Faking Bravery

Faking Bravery

By Kristin Shaw


Now that I am a parent and can see what my childhood must have looked like through my mother’s eyes, I am much more appreciative of the trust she placed in me and in the world at large.


My mother made parenting look easy.

I grew up in the 1970s, when kids were shooed out the front door in the morning in the summer and expected back at dinnertime. My bike was my trusty steed, and my sister and I met our friends down the street for Barbie play time and races around the block. I didn’t have a cell phone, pager, or any other kind of GPS tracking device, and I don’t remember my mother ever worrying about it.

That is a testament to how well she managed her own anxiety; the anxiety I didn’t know existed until I was well into adulthood and learned that she had been actively managing hers with medication and exercise for several years already.

“Mom, how did you deal with not being able to reach us during the day?”

“I knew where you were.”

“How did you learn to let us go and be independent?” I asked her. I am the mother of a five-year-old little boy, and I get panicky leaving him at another family’s house for a playdate for a few hours. I have had to adjust, as I went back to work and traveling when he was three months old, but it was never easy for me.

I had to, she said. You had to learn how to grow up.

“I guess so. But didn’t you worry?”

I held my breath until you came home, she said, not entirely kidding.

Now that I am a parent and can see what my childhood must have looked like through my mother’s eyes, I am much more appreciative of the trust she placed in me and in the world at large. I, too, fight the demons of anxiety, the pilot light ignited when I experienced postpartum anxiety after the birth of my son.

When he was born in the fall of 2009, it was smack in the middle of the outbreak of swine flu. My doctor told me to keep him out of the public and away from germs for a few months, and I did exactly that. I checked his breathing constantly. As he grew and I corralled my postpartum anxiety into something more diluted but still potent, I had to learn how to let him fall and learn on his own without my constant intervention.

My friend Cheryl is a family counselor in Texas, and she sees parental anxiety often. She is my anxiety sensei.

“Vigilance is inherent when becoming a parent,” she told me. “We develop keener vision, hearing, and reflexes, which enable us to better protect our tiny new ones. This level of vigilance can become too intense, crossing the line into anxiety. For those of us with a little extra imagination, the fears can take on a big screen-vivid quality which distracts us from the present moment.”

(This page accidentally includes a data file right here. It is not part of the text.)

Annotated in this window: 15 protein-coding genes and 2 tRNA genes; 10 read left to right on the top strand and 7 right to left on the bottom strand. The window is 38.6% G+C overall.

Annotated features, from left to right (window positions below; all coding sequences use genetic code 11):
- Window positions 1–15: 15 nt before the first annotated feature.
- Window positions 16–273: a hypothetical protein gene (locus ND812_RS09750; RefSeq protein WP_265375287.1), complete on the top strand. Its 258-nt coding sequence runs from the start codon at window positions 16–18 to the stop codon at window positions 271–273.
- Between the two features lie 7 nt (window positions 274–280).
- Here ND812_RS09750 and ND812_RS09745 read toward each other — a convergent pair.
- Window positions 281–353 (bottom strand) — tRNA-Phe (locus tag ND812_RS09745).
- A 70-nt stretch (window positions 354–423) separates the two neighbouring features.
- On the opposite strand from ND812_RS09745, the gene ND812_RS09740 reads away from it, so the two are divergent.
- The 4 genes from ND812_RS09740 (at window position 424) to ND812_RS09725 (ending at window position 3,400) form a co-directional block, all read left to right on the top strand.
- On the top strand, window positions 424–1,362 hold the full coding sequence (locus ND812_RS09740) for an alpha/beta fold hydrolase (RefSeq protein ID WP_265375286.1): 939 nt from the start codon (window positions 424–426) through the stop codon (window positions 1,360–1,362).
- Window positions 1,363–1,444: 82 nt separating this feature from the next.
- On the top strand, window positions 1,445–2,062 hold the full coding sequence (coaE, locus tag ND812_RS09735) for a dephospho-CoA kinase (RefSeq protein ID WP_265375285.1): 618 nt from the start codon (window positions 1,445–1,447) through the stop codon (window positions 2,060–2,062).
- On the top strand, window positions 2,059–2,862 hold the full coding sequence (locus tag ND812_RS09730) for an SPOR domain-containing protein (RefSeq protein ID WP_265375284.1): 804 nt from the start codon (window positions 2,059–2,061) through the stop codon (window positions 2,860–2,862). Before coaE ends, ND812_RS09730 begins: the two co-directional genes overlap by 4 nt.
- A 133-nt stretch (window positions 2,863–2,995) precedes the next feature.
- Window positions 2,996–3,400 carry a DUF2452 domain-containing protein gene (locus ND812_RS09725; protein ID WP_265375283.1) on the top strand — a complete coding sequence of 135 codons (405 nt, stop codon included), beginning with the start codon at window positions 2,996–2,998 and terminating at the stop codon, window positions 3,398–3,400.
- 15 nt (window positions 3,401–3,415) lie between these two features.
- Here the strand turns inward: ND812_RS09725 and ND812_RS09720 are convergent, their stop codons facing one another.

My “extra imagination” is certainly vivid. In The Lego Movie, which I have now seen dozens of times, the “Master Builders” see a 3D model of the object they are building on a virtual blueprint in their heads. When I see my son carrying a stick, I see that kind of 3D model, but my model ends not with a fully-built spaceship, but a vision of my son with a stick through his eye. My brain has turned into a set of Instagram filters all called various versions of “DANGER.”

One of my best friends has a son who is a week older than mine; we met when our boys were six months old. Her son is more adventurous than my son is, and he often chafes at the boundaries that have been set to keep him safe. He wants to scale, jump, and do things his mother might not be ready for him to do, and she has had to learn to let go of some of her own anxiety. It’s one of the things that has bonded us as friends; “I understand your crazy,” we tell each other, and we laugh.

While I work hard to bite back the words “Be careful!” to allow and encourage my son to stretch his boundaries, she has learned to let go. She told me that by holding him back and trying to keep him from doing things she perceived as too risky, they were both miserable. So she gave him more freedom and it’s harder, for her, but it’s easier in some ways, too, because he is proving he is capable.

“Dealing with your anxiety as early as possible can help you be a calmer, more focused parent,” Cheryl says as she coaches me to take a deep breath and loosen the reins. “Kids rely heavily on us to help them decipher what in the world is safe or dangerous. The goal is to be a concerned, safety-conscious person, while reminding yourself that no matter what happens, you are strong and resourceful. Your kids will see this, and have a better shot at a confident journey through life.”

Maybe being aware of anxiety and doing my best to manage it is a big step forward. Being cognizant of hovering tendencies and actively giving my son more opportunities to stretch within reasonable boundaries helps keep me on track. I WANT to give him as much free rein as makes sense. But it is extremely difficult for me as a mother with anxiety tendencies. It feels like trying to hold back a hurricane inside my head; I want to circle and hold him close to me and instead, I push the storm back down, deep inside, and put a smile on my face.

“Go ahead, honey. You can do it,” I say, while inside I am thinking, “Please don’t die.”

At this point, the challenge is not overcoming my anxiety completely, because that would require a brain transplant. It’s the not letting my son see my anxiety that I work so hard to conceal. He already has his own measures of anxiety, and whether I passed them to him through the umbilical cord or via his observations of what life looks like from my perspective, I feel guilty enough. All I can do is to fake as much bravery as I can.